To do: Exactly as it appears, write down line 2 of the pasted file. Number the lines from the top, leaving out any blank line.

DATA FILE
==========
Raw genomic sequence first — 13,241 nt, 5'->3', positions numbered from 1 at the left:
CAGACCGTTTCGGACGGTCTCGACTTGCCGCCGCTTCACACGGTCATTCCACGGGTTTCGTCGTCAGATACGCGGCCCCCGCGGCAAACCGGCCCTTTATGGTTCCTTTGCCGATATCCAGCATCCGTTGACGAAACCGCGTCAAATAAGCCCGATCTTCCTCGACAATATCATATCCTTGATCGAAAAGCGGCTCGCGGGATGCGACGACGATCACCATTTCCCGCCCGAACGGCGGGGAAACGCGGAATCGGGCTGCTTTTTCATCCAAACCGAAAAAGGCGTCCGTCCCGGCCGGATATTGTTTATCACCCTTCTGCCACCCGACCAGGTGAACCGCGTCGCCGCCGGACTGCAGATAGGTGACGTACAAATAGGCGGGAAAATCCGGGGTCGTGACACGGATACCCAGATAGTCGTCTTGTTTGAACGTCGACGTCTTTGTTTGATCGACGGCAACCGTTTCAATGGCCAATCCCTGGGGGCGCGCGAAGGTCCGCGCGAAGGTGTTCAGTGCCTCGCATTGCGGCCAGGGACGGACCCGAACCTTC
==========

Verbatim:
CAGACCGTTTCGGACGGTCTCGACTTGCCGCCGCTTCACACGGTCATTCCACGGGTTTCGTCGTCAGATACGCGGCCCCCGCGGCAAACCGGCCCTTTATGGTTCCTTTGCCGATATCCAGCATCCGTTGACGAAACCGCGTCAAATAAGCCCGATCTTCCTCGACAATATCATATCCTTGATCGAAAAGCGGCTCGCGGGATGCGACGACGATCACCATTTCCCGCCCGAACGGCGGGGAAACGCGGAATCGGGCTGCTTTTTCATCCAAACCGAAAAAGGCGTCCGTCCCGGCCGGATATTGTTTATCACCCTTCTGCCACCCGACCAGGTGAACCGCGTCGCCGCCGGACTGCAGATAGGTGACGTACAAATAGGCGGGAAAATCCGGGGTCGTGACACGGATACCCAGATAGTCGTCTTGTTTGAACGTCGACGTCTTTGTTTGATCGACGGCAACCGTTTCAATGGCCAATCCCTGGGGGCGCGCGAAGGTCCGCGCGAAGGTGTTCAGTGCCTCGCATTGCGGCCAGGGACGGACCCGAACCTTC